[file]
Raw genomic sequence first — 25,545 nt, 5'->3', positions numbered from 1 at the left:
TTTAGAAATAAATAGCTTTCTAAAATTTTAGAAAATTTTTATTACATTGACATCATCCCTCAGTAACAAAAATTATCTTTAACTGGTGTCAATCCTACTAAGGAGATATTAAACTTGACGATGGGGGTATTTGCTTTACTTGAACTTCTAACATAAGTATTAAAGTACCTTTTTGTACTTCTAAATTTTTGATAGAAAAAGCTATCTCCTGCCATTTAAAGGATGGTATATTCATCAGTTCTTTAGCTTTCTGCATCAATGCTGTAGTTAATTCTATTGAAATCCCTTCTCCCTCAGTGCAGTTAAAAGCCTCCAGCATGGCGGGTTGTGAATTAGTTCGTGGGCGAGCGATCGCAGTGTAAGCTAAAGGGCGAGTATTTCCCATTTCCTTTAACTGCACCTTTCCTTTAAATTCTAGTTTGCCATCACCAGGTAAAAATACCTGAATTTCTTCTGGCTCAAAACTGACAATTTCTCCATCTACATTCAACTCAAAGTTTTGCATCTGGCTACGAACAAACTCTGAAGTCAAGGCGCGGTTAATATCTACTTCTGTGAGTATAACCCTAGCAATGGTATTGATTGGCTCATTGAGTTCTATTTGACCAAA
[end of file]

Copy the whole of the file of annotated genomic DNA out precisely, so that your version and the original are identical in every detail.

Raw genomic sequence first — 25,545 nt, 5'->3', positions numbered from 1 at the left:
TTTAGAAATAAATAGCTTTCTAAAATTTTAGAAAATTTTTATTACATTGACATCATCCCTCAGTAACAAAAATTATCTTTAACTGGTGTCAATCCTACTAAGGAGATATTAAACTTGACGATGGGGGTATTTGCTTTACTTGAACTTCTAACATAAGTATTAAAGTACCTTTTTGTACTTCTAAATTTTTGATAGAAAAAGCTATCTCCTGCCATTTAAAGGATGGTATATTCATCAGTTCTTTAGCTTTCTGCATCAATGCTGTAGTTAATTCTATTGAAATCCCTTCTCCCTCAGTGCAGTTAAAAGCCTCCAGCATGGCGGGTTGTGAATTAGTTCGTGGGCGAGCGATCGCAGTGTAAGCTAAAGGGCGAGTATTTCCCATTTCCTTTAACTGCACCTTTCCTTTAAATTCTAGTTTGCCATCACCAGGTAAAAATACCTGAATTTCTTCTGGCTCAAAACTGACAATTTCTCCATCTACATTCAACTCAAAGTTTTGCATCTGGCTACGAACAAACTCTGAAGTCAAGGCGCGGTTAATATCTACTTCTGTGAGTATAACCCTAGCAATGGTATTGATTGGCTCATTGAGTTCTATTTGACCAAA